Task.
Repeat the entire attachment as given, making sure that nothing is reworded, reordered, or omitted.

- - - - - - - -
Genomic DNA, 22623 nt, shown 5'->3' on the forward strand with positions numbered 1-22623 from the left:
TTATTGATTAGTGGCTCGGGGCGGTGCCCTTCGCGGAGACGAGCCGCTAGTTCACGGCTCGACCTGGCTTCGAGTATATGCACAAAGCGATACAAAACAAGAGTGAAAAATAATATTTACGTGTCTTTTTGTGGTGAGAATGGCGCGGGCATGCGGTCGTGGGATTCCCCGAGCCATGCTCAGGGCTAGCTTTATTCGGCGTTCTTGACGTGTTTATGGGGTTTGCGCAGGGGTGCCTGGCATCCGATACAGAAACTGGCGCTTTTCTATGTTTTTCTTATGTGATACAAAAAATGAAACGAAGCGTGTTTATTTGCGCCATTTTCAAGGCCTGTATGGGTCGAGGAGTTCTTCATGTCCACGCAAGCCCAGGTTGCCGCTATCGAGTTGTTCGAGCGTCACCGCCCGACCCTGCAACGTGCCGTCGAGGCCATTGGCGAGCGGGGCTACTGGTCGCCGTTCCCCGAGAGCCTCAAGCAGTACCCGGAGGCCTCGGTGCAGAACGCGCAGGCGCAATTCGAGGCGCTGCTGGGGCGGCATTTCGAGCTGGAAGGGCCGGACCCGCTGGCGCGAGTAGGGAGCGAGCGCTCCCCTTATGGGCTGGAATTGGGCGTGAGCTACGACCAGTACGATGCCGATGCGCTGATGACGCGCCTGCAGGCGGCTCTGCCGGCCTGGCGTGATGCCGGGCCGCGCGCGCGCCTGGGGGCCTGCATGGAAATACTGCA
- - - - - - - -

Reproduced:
Genomic DNA, 22623 nt, shown 5'->3' on the forward strand with positions numbered 1-22623 from the left:
TTATTGATTAGTGGCTCGGGGCGGTGCCCTTCGCGGAGACGAGCCGCTAGTTCACGGCTCGACCTGGCTTCGAGTATATGCACAAAGCGATACAAAACAAGAGTGAAAAATAATATTTACGTGTCTTTTTGTGGTGAGAATGGCGCGGGCATGCGGTCGTGGGATTCCCCGAGCCATGCTCAGGGCTAGCTTTATTCGGCGTTCTTGACGTGTTTATGGGGTTTGCGCAGGGGTGCCTGGCATCCGATACAGAAACTGGCGCTTTTCTATGTTTTTCTTATGTGATACAAAAAATGAAACGAAGCGTGTTTATTTGCGCCATTTTCAAGGCCTGTATGGGTCGAGGAGTTCTTCATGTCCACGCAAGCCCAGGTTGCCGCTATCGAGTTGTTCGAGCGTCACCGCCCGACCCTGCAACGTGCCGTCGAGGCCATTGGCGAGCGGGGCTACTGGTCGCCGTTCCCCGAGAGCCTCAAGCAGTACCCGGAGGCCTCGGTGCAGAACGCGCAGGCGCAATTCGAGGCGCTGCTGGGGCGGCATTTCGAGCTGGAAGGGCCGGACCCGCTGGCGCGAGTAGGGAGCGAGCGCTCCCCTTATGGGCTGGAATTGGGCGTGAGCTACGACCAGTACGATGCCGATGCGCTGATGACGCGCCTGCAGGCGGCTCTGCCGGCCTGGCGTGATGCCGGGCCGCGCGCGCGCCTGGGGGCCTGCATGGAAATACTGCA